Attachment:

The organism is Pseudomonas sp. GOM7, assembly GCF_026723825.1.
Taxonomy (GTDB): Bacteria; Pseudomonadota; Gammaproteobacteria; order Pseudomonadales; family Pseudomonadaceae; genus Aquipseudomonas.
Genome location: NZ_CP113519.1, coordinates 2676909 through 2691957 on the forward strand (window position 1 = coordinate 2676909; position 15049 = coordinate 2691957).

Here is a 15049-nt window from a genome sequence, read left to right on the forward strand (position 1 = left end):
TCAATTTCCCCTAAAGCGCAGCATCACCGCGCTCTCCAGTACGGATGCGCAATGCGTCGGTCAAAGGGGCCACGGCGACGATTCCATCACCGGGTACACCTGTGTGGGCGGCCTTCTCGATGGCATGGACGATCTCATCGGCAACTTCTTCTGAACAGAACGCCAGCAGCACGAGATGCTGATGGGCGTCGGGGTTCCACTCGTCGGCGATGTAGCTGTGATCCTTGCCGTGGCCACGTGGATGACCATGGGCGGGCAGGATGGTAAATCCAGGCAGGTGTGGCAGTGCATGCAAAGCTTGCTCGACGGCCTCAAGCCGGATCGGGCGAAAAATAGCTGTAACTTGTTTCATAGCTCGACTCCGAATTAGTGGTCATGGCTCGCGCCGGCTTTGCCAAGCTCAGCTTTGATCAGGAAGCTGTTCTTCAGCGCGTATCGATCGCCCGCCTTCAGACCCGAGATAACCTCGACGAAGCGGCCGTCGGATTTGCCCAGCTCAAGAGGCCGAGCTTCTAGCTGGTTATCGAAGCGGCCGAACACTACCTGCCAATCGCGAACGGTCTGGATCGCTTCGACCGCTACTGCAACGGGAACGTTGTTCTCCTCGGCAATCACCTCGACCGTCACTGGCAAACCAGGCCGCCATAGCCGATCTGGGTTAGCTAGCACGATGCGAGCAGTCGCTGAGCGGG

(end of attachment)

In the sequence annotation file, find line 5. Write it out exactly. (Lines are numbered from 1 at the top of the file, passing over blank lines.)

TCAATTTCCCCTAAAGCGCAGCATCACCGCGCTCTCCAGTACGGATGCGCAATGCGTCGGTCAAAGGGGCCACGGCGACGATTCCATCACCGGGTACACCTGTGTGGGCGGCCTTCTCGATGGCATGGACGATCTCATCGGCAACTTCTTCTGAACAGAACGCCAGCAGCACGAGATGCTGATGGGCGTCGGGGTTCCACTCGTCGGCGATGTAGCTGTGATCCTTGCCGTGGCCACGTGGATGACCATGGGCGGGCAGGATGGTAAATCCAGGCAGGTGTGGCAGTGCATGCAAAGCTTGCTCGACGGCCTCAAGCCGGATCGGGCGAAAAATAGCTGTAACTTGTTTCATAGCTCGACTCCGAATTAGTGGTCATGGCTCGCGCCGGCTTTGCCAAGCTCAGCTTTGATCAGGAAGCTGTTCTTCAGCGCGTATCGATCGCCCGCCTTCAGACCCGAGATAACCTCGACGAAGCGGCCGTCGGATTTGCCCAGCTCAAGAGGCCGAGCTTCTAGCTGGTTATCGAAGCGGCCGAACACTACCTGCCAATCGCGAACGGTCTGGATCGCTTCGACCGCTACTGCAACGGGAACGTTGTTCTCCTCGGCAATCACCTCGACCGTCACTGGCAAACCAGGCCGCCATAGCCGATCTGGGTTAGCTAGCACGATGCGAGCAGTCGCTGAGCGGG